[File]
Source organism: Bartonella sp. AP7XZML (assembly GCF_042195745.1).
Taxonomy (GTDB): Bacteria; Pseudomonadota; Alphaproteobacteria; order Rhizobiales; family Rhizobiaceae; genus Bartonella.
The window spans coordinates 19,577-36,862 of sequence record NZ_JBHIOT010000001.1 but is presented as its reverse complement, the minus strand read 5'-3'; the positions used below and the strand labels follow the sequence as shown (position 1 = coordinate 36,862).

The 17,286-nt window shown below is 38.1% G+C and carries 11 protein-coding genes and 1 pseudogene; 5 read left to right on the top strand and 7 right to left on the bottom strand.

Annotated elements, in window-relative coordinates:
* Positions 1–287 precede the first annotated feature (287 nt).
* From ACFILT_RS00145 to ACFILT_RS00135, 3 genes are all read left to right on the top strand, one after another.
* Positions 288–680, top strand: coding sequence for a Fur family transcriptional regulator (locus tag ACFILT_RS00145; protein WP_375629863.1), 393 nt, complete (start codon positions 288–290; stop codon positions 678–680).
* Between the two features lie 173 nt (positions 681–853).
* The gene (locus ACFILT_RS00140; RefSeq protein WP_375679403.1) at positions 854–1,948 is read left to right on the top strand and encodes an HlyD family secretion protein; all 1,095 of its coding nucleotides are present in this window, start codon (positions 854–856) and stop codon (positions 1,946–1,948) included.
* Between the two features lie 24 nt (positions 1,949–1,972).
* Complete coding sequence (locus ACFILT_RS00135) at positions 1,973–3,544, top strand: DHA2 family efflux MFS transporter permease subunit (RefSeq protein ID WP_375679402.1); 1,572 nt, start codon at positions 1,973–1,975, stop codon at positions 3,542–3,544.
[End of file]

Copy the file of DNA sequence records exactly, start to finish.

Source organism: Bartonella sp. AP7XZML (assembly GCF_042195745.1).
Taxonomy (GTDB): Bacteria; Pseudomonadota; Alphaproteobacteria; order Rhizobiales; family Rhizobiaceae; genus Bartonella.
The window spans coordinates 19,577-36,862 of sequence record NZ_JBHIOT010000001.1 but is presented as its reverse complement, the minus strand read 5'-3'; the positions used below and the strand labels follow the sequence as shown (position 1 = coordinate 36,862).

The 17,286-nt window shown below is 38.1% G+C and carries 11 protein-coding genes and 1 pseudogene; 5 read left to right on the top strand and 7 right to left on the bottom strand.

Annotated elements, in window-relative coordinates:
* Positions 1–287 precede the first annotated feature (287 nt).
* From ACFILT_RS00145 to ACFILT_RS00135, 3 genes are all read left to right on the top strand, one after another.
* Positions 288–680, top strand: coding sequence for a Fur family transcriptional regulator (locus tag ACFILT_RS00145; protein WP_375629863.1), 393 nt, complete (start codon positions 288–290; stop codon positions 678–680).
* Between the two features lie 173 nt (positions 681–853).
* The gene (locus ACFILT_RS00140; RefSeq protein WP_375679403.1) at positions 854–1,948 is read left to right on the top strand and encodes an HlyD family secretion protein; all 1,095 of its coding nucleotides are present in this window, start codon (positions 854–856) and stop codon (positions 1,946–1,948) included.
* Between the two features lie 24 nt (positions 1,949–1,972).
* Complete coding sequence (locus ACFILT_RS00135) at positions 1,973–3,544, top strand: DHA2 family efflux MFS transporter permease subunit (RefSeq protein ID WP_375679402.1); 1,572 nt, start codon at positions 1,973–1,975, stop codon at positions 3,542–3,544.